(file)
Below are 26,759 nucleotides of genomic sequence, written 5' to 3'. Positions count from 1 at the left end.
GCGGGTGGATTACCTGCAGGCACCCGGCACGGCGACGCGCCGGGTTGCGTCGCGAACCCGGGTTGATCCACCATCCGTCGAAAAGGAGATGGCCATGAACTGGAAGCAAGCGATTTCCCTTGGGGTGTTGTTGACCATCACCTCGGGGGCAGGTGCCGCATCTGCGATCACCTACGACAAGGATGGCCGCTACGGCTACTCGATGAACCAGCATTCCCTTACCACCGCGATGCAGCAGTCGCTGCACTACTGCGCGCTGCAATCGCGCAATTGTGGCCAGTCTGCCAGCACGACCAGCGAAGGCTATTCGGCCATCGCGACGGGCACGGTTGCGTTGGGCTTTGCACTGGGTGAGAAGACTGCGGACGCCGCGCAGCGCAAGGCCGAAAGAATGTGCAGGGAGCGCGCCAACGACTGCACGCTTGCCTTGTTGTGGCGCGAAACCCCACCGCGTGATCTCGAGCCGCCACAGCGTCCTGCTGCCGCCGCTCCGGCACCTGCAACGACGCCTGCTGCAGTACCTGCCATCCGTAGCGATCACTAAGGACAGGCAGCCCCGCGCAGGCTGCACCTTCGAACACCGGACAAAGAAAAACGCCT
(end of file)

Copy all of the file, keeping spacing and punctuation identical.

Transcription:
Below are 26,759 nucleotides of genomic sequence, written 5' to 3'. Positions count from 1 at the left end.
GCGGGTGGATTACCTGCAGGCACCCGGCACGGCGACGCGCCGGGTTGCGTCGCGAACCCGGGTTGATCCACCATCCGTCGAAAAGGAGATGGCCATGAACTGGAAGCAAGCGATTTCCCTTGGGGTGTTGTTGACCATCACCTCGGGGGCAGGTGCCGCATCTGCGATCACCTACGACAAGGATGGCCGCTACGGCTACTCGATGAACCAGCATTCCCTTACCACCGCGATGCAGCAGTCGCTGCACTACTGCGCGCTGCAATCGCGCAATTGTGGCCAGTCTGCCAGCACGACCAGCGAAGGCTATTCGGCCATCGCGACGGGCACGGTTGCGTTGGGCTTTGCACTGGGTGAGAAGACTGCGGACGCCGCGCAGCGCAAGGCCGAAAGAATGTGCAGGGAGCGCGCCAACGACTGCACGCTTGCCTTGTTGTGGCGCGAAACCCCACCGCGTGATCTCGAGCCGCCACAGCGTCCTGCTGCCGCCGCTCCGGCACCTGCAACGACGCCTGCTGCAGTACCTGCCATCCGTAGCGATCACTAAGGACAGGCAGCCCCGCGCAGGCTGCACCTTCGAACACCGGACAAAGAAAAACGCCT